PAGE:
If Obama can't execute his strategy against Islamic State, what good is it?

To the editor: Doyle McManus quotes former U.S. Ambassador to Iraq Ryan C. Crocker as saying about the fight against Islamic State, "The administration's strategy is a good strategy — but it only gets done if you actually do it." ("Obama has a strategy for fighting ISIS -- one that isn't working," op-ed, May 23)

In the real world, execution is part of a strategy; the two are not separate. Where in the world is a strategy a good one if it cannot be executed?


John Thompson, the famous Georgetown University basketball coach, deployed his normal slow and defensive strategy in the 1988 Olympics with an athletic and offensive team, and it cost the U.S. a gold medal. BlackBerry had a host of strategies, but none could be executed well enough to make its devices compete.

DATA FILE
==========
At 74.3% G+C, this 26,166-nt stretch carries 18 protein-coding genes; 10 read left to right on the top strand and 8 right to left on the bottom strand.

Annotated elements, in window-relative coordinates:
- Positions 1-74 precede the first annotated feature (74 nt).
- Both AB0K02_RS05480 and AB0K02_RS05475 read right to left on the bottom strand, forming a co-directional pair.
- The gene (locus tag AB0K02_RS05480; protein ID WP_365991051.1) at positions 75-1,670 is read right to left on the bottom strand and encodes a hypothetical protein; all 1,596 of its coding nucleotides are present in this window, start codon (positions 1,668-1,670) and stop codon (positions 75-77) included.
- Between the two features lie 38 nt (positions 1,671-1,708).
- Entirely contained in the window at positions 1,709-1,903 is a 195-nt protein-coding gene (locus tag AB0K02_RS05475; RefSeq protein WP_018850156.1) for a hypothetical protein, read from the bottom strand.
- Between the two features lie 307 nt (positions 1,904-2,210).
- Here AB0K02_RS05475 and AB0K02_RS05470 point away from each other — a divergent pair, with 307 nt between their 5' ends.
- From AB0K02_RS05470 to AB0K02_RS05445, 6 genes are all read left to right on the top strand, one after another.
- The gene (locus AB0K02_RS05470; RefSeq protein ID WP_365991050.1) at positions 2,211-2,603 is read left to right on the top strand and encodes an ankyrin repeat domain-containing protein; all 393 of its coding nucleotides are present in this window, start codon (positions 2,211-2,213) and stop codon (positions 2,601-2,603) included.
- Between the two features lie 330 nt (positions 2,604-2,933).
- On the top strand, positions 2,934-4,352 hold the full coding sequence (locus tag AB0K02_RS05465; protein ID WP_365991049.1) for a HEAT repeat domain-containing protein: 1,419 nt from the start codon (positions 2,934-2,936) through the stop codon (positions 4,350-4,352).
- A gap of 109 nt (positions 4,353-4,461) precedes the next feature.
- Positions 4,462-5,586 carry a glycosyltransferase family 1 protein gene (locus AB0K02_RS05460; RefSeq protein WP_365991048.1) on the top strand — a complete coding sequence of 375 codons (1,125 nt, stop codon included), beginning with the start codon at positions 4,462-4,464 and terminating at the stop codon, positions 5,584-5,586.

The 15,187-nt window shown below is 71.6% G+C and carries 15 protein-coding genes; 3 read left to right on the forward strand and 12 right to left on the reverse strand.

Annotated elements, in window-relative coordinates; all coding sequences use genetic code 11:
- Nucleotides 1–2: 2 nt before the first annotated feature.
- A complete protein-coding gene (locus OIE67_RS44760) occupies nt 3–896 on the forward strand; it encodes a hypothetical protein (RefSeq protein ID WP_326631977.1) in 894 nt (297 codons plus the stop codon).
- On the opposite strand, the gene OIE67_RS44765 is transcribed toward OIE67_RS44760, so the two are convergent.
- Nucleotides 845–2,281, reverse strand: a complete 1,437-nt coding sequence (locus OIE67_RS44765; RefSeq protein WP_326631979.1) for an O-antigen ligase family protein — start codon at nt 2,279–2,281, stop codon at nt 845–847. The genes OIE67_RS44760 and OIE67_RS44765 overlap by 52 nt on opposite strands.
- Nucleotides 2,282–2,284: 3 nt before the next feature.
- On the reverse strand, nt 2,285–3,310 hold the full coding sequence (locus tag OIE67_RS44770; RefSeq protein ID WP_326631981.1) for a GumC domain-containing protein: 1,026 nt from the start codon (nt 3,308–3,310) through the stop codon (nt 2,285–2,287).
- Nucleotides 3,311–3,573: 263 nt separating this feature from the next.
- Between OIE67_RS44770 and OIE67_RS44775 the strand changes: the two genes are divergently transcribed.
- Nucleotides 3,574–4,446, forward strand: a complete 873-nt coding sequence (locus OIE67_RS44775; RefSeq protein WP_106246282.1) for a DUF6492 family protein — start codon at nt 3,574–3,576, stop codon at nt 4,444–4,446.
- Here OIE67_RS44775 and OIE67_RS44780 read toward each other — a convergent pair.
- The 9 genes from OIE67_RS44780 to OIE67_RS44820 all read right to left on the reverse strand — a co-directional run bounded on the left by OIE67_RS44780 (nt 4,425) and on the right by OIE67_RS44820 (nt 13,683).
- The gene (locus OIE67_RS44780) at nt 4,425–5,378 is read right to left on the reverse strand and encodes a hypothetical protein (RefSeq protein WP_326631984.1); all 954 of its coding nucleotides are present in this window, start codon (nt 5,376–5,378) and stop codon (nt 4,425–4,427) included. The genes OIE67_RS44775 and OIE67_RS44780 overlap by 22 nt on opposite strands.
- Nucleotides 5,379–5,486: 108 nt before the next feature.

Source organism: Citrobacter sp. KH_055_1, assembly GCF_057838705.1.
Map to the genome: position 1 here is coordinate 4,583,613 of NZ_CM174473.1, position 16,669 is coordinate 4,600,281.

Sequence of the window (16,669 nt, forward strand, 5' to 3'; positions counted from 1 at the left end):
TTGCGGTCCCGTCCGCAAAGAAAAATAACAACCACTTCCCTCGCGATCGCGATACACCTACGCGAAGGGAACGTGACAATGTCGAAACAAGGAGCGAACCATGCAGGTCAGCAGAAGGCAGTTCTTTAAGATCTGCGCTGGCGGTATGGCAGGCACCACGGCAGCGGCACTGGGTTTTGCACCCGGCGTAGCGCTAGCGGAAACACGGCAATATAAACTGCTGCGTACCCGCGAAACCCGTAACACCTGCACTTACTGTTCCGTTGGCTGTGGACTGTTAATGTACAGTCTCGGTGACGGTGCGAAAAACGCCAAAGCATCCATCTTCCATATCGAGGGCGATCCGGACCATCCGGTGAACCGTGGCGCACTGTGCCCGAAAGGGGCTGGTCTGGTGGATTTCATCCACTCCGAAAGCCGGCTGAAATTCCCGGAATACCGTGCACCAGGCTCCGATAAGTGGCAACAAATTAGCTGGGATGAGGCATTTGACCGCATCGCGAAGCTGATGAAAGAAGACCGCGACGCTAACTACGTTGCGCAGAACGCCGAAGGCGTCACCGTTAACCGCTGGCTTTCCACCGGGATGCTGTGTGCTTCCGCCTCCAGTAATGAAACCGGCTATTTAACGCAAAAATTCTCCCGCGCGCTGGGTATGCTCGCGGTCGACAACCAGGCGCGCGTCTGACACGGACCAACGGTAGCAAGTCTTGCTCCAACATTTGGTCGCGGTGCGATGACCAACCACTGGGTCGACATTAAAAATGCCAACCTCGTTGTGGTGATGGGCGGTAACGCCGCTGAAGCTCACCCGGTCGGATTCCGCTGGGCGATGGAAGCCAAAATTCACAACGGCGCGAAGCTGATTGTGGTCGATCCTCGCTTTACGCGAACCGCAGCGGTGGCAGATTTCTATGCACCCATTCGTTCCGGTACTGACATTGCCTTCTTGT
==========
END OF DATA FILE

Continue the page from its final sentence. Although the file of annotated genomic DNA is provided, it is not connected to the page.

Developing a strategy that your company or military cannot execute, no matter how wonderful, is simply bad strategy. It's comical to see someone try and defend arguably the worst foreign policy president in history.

It's plain and simple: Our president has a very poor strategy against Islamic State.

Greg Lumsden, Studio City


To the editor: As the Republicans demand a strategy to better fight Islamic State, have they asked why the Iraqi army — which fought the Iranian military to a stalemate over many years — now turns and runs before the battle even begins? Is that because George W. Bush dismantled the Iraqi army?

And why are Sunni Iraqis actually supporting Islamic State? Did our former commander in chief set up an Iraqi government that did not serve the Sunni or Kurdish citizens? Are more than 4,000 Americans who fought in Iraq now dead because the Iraqis did not want U.S. troops in their country?

Have the Republicans considered that doing the same thing again may produce the same results? The strategy they should be considering is, "Don't mess it up again this time."

Marvin Gordon, Laguna Beach

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